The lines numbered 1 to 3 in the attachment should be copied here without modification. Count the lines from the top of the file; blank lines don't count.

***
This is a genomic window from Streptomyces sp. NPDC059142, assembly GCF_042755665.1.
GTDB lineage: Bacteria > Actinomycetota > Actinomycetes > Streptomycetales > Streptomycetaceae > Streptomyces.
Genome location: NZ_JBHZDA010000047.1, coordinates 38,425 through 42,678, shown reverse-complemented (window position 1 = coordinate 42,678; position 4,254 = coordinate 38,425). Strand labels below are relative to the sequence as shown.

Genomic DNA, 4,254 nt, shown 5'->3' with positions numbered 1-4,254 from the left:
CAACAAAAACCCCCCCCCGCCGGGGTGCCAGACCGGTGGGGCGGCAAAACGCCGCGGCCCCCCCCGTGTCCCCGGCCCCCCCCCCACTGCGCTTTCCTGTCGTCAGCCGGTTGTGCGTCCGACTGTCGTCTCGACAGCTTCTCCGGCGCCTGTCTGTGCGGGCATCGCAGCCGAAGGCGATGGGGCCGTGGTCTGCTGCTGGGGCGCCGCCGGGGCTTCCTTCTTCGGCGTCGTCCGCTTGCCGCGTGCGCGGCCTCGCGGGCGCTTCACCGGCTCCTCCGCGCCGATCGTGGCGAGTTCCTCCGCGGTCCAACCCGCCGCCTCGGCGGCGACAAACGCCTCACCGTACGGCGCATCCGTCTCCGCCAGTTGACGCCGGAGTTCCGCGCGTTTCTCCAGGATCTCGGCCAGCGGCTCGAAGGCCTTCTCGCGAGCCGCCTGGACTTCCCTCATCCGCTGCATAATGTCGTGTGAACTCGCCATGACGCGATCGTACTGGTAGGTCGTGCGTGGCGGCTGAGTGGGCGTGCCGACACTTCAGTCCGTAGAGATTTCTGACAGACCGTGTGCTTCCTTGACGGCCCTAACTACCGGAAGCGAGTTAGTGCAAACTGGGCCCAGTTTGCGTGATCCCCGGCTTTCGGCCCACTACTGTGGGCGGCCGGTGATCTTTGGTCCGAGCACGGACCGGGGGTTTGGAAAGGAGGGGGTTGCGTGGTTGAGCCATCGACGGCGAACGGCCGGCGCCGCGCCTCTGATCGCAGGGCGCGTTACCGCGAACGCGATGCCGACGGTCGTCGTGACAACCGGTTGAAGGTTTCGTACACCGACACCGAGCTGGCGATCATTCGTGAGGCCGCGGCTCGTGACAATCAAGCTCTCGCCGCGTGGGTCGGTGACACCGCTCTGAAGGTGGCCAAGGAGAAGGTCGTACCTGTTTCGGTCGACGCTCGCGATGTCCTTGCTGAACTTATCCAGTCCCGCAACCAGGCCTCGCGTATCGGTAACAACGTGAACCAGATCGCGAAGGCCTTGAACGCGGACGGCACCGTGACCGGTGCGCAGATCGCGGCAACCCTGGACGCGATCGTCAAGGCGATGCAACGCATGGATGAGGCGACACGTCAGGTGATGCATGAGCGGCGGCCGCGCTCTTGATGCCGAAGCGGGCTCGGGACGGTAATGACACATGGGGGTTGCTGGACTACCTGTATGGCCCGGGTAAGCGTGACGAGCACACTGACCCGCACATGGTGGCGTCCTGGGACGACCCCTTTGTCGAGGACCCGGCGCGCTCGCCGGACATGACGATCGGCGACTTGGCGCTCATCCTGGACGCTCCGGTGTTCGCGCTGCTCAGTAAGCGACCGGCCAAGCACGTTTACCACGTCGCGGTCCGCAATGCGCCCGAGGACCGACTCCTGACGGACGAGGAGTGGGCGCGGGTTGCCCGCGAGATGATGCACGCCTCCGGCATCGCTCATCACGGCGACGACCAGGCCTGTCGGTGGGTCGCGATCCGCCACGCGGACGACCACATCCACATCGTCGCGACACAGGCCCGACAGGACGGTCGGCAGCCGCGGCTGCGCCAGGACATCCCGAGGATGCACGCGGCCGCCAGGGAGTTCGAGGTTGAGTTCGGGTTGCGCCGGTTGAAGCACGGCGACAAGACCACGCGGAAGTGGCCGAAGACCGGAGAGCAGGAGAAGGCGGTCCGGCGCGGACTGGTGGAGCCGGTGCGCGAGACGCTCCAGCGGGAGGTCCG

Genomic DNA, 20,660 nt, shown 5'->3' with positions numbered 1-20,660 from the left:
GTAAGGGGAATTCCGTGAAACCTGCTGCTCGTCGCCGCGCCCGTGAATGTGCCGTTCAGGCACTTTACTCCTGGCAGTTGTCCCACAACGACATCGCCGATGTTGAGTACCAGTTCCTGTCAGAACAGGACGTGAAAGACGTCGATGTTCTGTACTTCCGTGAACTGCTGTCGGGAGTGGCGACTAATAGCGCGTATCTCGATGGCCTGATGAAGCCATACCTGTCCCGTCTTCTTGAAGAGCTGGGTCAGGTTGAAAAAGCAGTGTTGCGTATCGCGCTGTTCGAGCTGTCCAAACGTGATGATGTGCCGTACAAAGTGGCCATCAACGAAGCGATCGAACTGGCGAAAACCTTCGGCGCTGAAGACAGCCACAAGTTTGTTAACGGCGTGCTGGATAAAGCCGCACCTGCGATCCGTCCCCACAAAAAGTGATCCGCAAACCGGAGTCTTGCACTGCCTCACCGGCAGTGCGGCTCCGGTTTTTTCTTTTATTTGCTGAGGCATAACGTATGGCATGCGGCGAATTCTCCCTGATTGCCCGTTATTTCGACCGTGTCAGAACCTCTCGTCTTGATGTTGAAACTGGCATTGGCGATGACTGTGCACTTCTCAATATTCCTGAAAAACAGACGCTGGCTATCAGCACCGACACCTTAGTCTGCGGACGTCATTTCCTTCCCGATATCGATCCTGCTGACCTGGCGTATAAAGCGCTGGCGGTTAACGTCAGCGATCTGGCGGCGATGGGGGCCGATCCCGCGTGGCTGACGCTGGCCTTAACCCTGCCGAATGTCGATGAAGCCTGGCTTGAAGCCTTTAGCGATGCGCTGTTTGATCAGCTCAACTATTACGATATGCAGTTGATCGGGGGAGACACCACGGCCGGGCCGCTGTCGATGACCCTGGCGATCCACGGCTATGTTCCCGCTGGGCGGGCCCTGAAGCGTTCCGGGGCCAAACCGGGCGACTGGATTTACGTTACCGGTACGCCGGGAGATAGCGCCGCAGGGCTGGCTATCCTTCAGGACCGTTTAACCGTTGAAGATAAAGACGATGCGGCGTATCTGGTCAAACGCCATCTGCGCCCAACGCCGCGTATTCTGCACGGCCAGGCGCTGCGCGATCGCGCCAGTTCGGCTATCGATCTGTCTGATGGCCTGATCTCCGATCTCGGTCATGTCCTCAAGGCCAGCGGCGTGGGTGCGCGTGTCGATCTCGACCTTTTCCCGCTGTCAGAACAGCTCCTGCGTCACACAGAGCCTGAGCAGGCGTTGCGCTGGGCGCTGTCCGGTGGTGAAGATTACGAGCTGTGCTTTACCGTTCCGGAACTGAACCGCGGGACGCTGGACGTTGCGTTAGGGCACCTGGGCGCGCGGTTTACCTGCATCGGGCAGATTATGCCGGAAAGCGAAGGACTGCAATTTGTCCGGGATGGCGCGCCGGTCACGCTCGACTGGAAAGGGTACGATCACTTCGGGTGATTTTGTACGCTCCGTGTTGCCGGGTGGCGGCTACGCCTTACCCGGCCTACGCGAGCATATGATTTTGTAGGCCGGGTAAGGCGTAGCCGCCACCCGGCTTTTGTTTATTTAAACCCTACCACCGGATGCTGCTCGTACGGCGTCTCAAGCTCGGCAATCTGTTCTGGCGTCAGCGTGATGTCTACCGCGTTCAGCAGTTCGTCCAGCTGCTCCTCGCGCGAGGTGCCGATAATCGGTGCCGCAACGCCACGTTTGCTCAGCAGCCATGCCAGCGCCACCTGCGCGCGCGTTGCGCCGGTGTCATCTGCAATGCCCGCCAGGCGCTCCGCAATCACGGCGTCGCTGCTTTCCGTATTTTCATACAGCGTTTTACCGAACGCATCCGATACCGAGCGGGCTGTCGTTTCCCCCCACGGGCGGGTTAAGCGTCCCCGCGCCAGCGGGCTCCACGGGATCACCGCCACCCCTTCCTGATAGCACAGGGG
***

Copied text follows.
This is a genomic window from Streptomyces sp. NPDC059142, assembly GCF_042755665.1.
GTDB lineage: Bacteria > Actinomycetota > Actinomycetes > Streptomycetales > Streptomycetaceae > Streptomyces.
Genome location: NZ_JBHZDA010000047.1, coordinates 38,425 through 42,678, shown reverse-complemented (window position 1 = coordinate 42,678; position 4,254 = coordinate 38,425). Strand labels below are relative to the sequence as shown.